Almost every undergraduate student dreams of landing a job right out of college. Gone are the days when all you needed to get a job was a three-year degree. Companies used to spend on training, but today they prefer students who are ready to work. Today, not only are companies demanding more from new workers, but college students are looking for degrees that will help them find and secure a job.
Undergraduate students must know whether they are competent enough to get hired for a job.
In our country, the rate and quantity of unemployed educated youngsters are pretty high. There is no doubt that many of our recent graduates lack the skills required to join the labour market. This crisis may be attributed to both the university education system and the students.
According to The Indian Express report,
“Less than half of the Indian graduates are employable, reveals the eighth edition of the India Skills Report (ISR) released today. In 2021, as many as 45.9 per cent of graduates are employable, a decline from 46.21 per cent in 2020 and 47.38 per cent in 2019, reveals the report. “
The theoretical knowledge which many colleges focus on is not enough to have real-time work at jobs. Colleges and students need to focus on imparting skills, especially soft skills.
Digitalisation has made the job market more dynamic. The curriculum of many Indian universities is outdated. The majority of universities do not provide skill-based training that can help students succeed in their jobs. The issue is that colleges are failing to keep up with shifting trends in the rapidly changing job market.
Many faculties in our country disregard creative and applied learning techniques. However, with time, our universities were meant to focus on building new sets of skills among students, such as communication ability, language skills, and problem-solving aptitude. As a result, fresh graduates are less likely to be hired for mid-level management positions.
The problem of skill enhancement is more relevant in a technical field like engineering. According to the 2019 National Employability Report for Engineers, over 80% of Indian engineers lack the skills required to satisfy their employers’ needs.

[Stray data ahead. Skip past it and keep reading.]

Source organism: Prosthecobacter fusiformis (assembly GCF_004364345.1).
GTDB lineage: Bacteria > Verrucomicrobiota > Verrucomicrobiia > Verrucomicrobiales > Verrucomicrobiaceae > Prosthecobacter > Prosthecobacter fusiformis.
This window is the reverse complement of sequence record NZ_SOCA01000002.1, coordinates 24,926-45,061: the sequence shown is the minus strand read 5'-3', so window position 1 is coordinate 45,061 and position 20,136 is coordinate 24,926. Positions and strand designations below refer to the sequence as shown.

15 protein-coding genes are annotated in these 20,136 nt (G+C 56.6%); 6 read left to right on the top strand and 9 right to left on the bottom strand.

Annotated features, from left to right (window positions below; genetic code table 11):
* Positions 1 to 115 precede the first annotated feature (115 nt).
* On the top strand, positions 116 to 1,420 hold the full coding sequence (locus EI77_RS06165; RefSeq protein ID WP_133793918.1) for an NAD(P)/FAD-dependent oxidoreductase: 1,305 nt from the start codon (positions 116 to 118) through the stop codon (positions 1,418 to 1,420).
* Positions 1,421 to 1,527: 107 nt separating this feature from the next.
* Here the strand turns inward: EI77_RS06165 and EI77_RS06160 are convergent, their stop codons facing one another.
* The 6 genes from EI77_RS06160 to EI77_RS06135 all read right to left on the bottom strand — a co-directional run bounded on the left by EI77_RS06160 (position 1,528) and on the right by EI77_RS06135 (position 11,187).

There is a significant disparity between the types of graduates produced by universities and the types of graduates sought by industry.
Many students blame digitalisation for taking up their fresher jobs. However, there are some skills that machines cannot perform. Soft skills like communication, listening, critical thinking, interpersonal and many such skills. These soft skills are unique human skills.
Students need to gain these skills by exploring outside the college. They need to volunteer for internships, social work, hosting events and activities which develop soft skills, especially leadership skills.
Internships, no matter how small, provide excellent learning opportunities in communication. Whether communicating to a client or emailing a supervisor, each communication activity requires practice to master.
However, not every college supports the idea of interning. Due to this, many students do not make any efforts to explore outside the college. Due to this, many graduate students lack experience. Many job advertisements, whether they advertise an entry-level position or not, require some amount of experience. Many graduates find it challenging to meet this criterion after graduation.
Along with experience, students need to focus on networking too. Individuals who exchange information and share shared interests are more likely to find jobs. Individuals without job experience, on the other hand, have limited networking opportunities. Students must participate in the networking events which the colleges and universities organise.
Importance of Soft Skills
Some human skills are unique and cannot be performed by computers. Soft skills are something that gives an edge in the competitive job market.
Soft skills are those that have to do with how you operate. Interpersonal (people) skills, communication skills, listening skills, time management, critical thinking and empathy are examples of soft skills.
Effective interpersonal communication, attracting new customers and retaining existing ones, effective conflict resolution, effective networking, understanding of business etiquette and proper mannerism, efficient people management skills, capitalising on strengths, engaging with passion, and gaining confidence are in high demand in today’s corporate world.
Professors from the University of Michigan, Harvard, and Boston College found that adequate soft skills training improved productivity, employee retention, job satisfaction, and, most crucially, workplace professionalism. The essential advantages were that such programmes resulted in a greater return on employer investment and long-term leadership development.
The candidate’s entire presentation, communication, and look determine their path forward and their thoughts about the profile they are enrolling in.
When considering the amount of competition among competent workers, their capacity to survive for a more extended period is often jeopardised due to an inability to react to situations proactively. Soft skills such as suitable communication and situational awareness aid in the excellent sustainability of jobs, resulting in a healthy competitive climate and ensuring the students’ future.
Students need to assess themselves and hone their marketable abilities to get an edge over others in the job market. Employers seek some fundamental characteristics, and if students can train themselves to fit their requirements, they will be able to land their ideal job in no time.